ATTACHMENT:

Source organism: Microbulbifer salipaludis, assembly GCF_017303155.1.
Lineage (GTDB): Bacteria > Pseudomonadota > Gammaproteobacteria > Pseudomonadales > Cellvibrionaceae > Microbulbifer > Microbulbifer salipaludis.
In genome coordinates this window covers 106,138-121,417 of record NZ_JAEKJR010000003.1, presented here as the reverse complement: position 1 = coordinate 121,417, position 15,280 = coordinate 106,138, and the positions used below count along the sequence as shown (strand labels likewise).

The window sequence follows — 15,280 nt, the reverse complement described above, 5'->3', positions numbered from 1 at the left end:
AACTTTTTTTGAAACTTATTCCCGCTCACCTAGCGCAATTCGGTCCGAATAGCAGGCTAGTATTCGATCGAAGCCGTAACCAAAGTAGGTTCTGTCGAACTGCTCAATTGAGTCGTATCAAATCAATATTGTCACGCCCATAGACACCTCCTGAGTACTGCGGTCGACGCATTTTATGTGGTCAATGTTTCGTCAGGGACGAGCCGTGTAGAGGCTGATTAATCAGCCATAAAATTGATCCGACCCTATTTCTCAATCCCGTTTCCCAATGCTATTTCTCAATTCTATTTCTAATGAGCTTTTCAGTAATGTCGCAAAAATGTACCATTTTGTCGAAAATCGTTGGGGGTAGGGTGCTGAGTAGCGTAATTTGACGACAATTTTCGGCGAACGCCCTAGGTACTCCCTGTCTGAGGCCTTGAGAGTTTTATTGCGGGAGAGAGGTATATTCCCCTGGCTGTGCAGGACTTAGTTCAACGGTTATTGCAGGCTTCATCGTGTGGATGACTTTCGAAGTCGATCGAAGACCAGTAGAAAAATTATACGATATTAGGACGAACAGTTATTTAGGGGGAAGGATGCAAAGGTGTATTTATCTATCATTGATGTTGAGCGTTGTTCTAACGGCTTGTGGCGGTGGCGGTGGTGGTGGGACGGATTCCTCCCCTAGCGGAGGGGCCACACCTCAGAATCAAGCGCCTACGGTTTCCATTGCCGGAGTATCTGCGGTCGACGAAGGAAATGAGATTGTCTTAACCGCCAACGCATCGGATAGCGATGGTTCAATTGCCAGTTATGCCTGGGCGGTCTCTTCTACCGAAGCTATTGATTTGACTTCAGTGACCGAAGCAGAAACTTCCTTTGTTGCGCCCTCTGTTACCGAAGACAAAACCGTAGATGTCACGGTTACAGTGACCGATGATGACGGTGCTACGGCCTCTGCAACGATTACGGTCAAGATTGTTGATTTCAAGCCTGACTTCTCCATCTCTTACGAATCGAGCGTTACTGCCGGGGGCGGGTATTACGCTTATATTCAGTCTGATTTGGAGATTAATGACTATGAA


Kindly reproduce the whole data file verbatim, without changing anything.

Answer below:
Source organism: Microbulbifer salipaludis, assembly GCF_017303155.1.
Lineage (GTDB): Bacteria > Pseudomonadota > Gammaproteobacteria > Pseudomonadales > Cellvibrionaceae > Microbulbifer > Microbulbifer salipaludis.
In genome coordinates this window covers 106,138-121,417 of record NZ_JAEKJR010000003.1, presented here as the reverse complement: position 1 = coordinate 121,417, position 15,280 = coordinate 106,138, and the positions used below count along the sequence as shown (strand labels likewise).

The window sequence follows — 15,280 nt, the reverse complement described above, 5'->3', positions numbered from 1 at the left end:
AACTTTTTTTGAAACTTATTCCCGCTCACCTAGCGCAATTCGGTCCGAATAGCAGGCTAGTATTCGATCGAAGCCGTAACCAAAGTAGGTTCTGTCGAACTGCTCAATTGAGTCGTATCAAATCAATATTGTCACGCCCATAGACACCTCCTGAGTACTGCGGTCGACGCATTTTATGTGGTCAATGTTTCGTCAGGGACGAGCCGTGTAGAGGCTGATTAATCAGCCATAAAATTGATCCGACCCTATTTCTCAATCCCGTTTCCCAATGCTATTTCTCAATTCTATTTCTAATGAGCTTTTCAGTAATGTCGCAAAAATGTACCATTTTGTCGAAAATCGTTGGGGGTAGGGTGCTGAGTAGCGTAATTTGACGACAATTTTCGGCGAACGCCCTAGGTACTCCCTGTCTGAGGCCTTGAGAGTTTTATTGCGGGAGAGAGGTATATTCCCCTGGCTGTGCAGGACTTAGTTCAACGGTTATTGCAGGCTTCATCGTGTGGATGACTTTCGAAGTCGATCGAAGACCAGTAGAAAAATTATACGATATTAGGACGAACAGTTATTTAGGGGGAAGGATGCAAAGGTGTATTTATCTATCATTGATGTTGAGCGTTGTTCTAACGGCTTGTGGCGGTGGCGGTGGTGGTGGGACGGATTCCTCCCCTAGCGGAGGGGCCACACCTCAGAATCAAGCGCCTACGGTTTCCATTGCCGGAGTATCTGCGGTCGACGAAGGAAATGAGATTGTCTTAACCGCCAACGCATCGGATAGCGATGGTTCAATTGCCAGTTATGCCTGGGCGGTCTCTTCTACCGAAGCTATTGATTTGACTTCAGTGACCGAAGCAGAAACTTCCTTTGTTGCGCCCTCTGTTACCGAAGACAAAACCGTAGATGTCACGGTTACAGTGACCGATGATGACGGTGCTACGGCCTCTGCAACGATTACGGTCAAGATTGTTGATTTCAAGCCTGACTTCTCCATCTCTTACGAATCGAGCGTTACTGCCGGGGGCGGGTATTACGCTTATATTCAGTCTGATTTGGAGATTAATGACTATGAA